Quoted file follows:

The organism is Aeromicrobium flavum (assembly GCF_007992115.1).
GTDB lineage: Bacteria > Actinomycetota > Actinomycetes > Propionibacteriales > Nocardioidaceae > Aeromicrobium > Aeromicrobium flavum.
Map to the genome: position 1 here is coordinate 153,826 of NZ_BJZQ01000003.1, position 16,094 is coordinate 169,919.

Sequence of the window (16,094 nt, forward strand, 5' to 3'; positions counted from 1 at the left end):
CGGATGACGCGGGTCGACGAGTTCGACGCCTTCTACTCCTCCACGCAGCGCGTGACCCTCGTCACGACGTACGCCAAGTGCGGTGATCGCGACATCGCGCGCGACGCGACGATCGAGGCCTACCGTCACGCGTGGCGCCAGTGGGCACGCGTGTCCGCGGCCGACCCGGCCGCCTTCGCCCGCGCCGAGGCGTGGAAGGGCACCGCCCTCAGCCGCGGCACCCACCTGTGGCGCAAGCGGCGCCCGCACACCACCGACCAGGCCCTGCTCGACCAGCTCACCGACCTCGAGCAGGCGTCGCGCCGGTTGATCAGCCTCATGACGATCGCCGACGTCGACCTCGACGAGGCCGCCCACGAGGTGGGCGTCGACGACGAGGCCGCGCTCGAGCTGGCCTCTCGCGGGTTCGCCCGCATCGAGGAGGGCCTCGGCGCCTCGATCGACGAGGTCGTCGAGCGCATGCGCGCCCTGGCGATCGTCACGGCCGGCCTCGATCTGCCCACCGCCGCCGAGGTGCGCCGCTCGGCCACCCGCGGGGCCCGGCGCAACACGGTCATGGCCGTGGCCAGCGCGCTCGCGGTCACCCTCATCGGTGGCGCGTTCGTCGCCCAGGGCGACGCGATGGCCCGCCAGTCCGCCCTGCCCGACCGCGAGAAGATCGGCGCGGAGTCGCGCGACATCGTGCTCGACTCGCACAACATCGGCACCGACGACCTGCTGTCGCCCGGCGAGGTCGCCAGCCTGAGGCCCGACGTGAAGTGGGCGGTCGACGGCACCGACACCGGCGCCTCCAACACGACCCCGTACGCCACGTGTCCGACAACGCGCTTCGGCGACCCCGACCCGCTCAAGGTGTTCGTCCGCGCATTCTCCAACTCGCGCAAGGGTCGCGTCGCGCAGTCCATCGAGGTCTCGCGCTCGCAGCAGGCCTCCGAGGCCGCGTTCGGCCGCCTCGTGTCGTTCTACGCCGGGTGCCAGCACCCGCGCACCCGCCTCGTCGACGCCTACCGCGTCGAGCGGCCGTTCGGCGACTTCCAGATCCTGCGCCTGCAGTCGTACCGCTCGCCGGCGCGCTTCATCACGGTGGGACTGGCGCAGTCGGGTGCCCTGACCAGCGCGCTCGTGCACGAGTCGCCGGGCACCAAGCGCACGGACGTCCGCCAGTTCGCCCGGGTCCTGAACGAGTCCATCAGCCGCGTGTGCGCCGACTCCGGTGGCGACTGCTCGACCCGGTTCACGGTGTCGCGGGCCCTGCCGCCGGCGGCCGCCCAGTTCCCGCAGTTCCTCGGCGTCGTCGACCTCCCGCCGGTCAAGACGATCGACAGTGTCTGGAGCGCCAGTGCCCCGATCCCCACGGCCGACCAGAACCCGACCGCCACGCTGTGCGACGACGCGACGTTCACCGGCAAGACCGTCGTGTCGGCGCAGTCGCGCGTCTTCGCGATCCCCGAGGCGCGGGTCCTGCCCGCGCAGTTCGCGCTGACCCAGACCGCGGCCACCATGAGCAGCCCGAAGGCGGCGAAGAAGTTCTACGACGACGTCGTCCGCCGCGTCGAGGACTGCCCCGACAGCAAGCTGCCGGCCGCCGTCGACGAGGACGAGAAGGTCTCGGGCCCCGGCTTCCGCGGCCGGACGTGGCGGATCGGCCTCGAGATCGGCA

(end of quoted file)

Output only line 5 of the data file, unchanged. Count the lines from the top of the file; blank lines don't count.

CGGATGACGCGGGTCGACGAGTTCGACGCCTTCTACTCCTCCACGCAGCGCGTGACCCTCGTCACGACGTACGCCAAGTGCGGTGATCGCGACATCGCGCGCGACGCGACGATCGAGGCCTACCGTCACGCGTGGCGCCAGTGGGCACGCGTGTCCGCGGCCGACCCGGCCGCCTTCGCCCGCGCCGAGGCGTGGAAGGGCACCGCCCTCAGCCGCGGCACCCACCTGTGGCGCAAGCGGCGCCCGCACACCACCGACCAGGCCCTGCTCGACCAGCTCACCGACCTCGAGCAGGCGTCGCGCCGGTTGATCAGCCTCATGACGATCGCCGACGTCGACCTCGACGAGGCCGCCCACGAGGTGGGCGTCGACGACGAGGCCGCGCTCGAGCTGGCCTCTCGCGGGTTCGCCCGCATCGAGGAGGGCCTCGGCGCCTCGATCGACGAGGTCGTCGAGCGCATGCGCGCCCTGGCGATCGTCACGGCCGGCCTCGATCTGCCCACCGCCGCCGAGGTGCGCCGCTCGGCCACCCGCGGGGCCCGGCGCAACACGGTCATGGCCGTGGCCAGCGCGCTCGCGGTCACCCTCATCGGTGGCGCGTTCGTCGCCCAGGGCGACGCGATGGCCCGCCAGTCCGCCCTGCCCGACCGCGAGAAGATCGGCGCGGAGTCGCGCGACATCGTGCTCGACTCGCACAACATCGGCACCGACGACCTGCTGTCGCCCGGCGAGGTCGCCAGCCTGAGGCCCGACGTGAAGTGGGCGGTCGACGGCACCGACACCGGCGCCTCCAACACGACCCCGTACGCCACGTGTCCGACAACGCGCTTCGGCGACCCCGACCCGCTCAAGGTGTTCGTCCGCGCATTCTCCAACTCGCGCAAGGGTCGCGTCGCGCAGTCCATCGAGGTCTCGCGCTCGCAGCAGGCCTCCGAGGCCGCGTTCGGCCGCCTCGTGTCGTTCTACGCCGGGTGCCAGCACCCGCGCACCCGCCTCGTCGACGCCTACCGCGTCGAGCGGCCGTTCGGCGACTTCCAGATCCTGCGCCTGCAGTCGTACCGCTCGCCGGCGCGCTTCATCACGGTGGGACTGGCGCAGTCGGGTGCCCTGACCAGCGCGCTCGTGCACGAGTCGCCGGGCACCAAGCGCACGGACGTCCGCCAGTTCGCCCGGGTCCTGAACGAGTCCATCAGCCGCGTGTGCGCCGACTCCGGTGGCGACTGCTCGACCCGGTTCACGGTGTCGCGGGCCCTGCCGCCGGCGGCCGCCCAGTTCCCGCAGTTCCTCGGCGTCGTCGACCTCCCGCCGGTCAAGACGATCGACAGTGTCTGGAGCGCCAGTGCCCCGATCCCCACGGCCGACCAGAACCCGACCGCCACGCTGTGCGACGACGCGACGTTCACCGGCAAGACCGTCGTGTCGGCGCAGTCGCGCGTCTTCGCGATCCCCGAGGCGCGGGTCCTGCCCGCGCAGTTCGCGCTGACCCAGACCGCGGCCACCATGAGCAGCCCGAAGGCGGCGAAGAAGTTCTACGACGACGTCGTCCGCCGCGTCGAGGACTGCCCCGACAGCAAGCTGCCGGCCGCCGTCGACGAGGACGAGAAGGTCTCGGGCCCCGGCTTCCGCGGCCGGACGTGGCGGATCGGCCTCGAGATCGGCA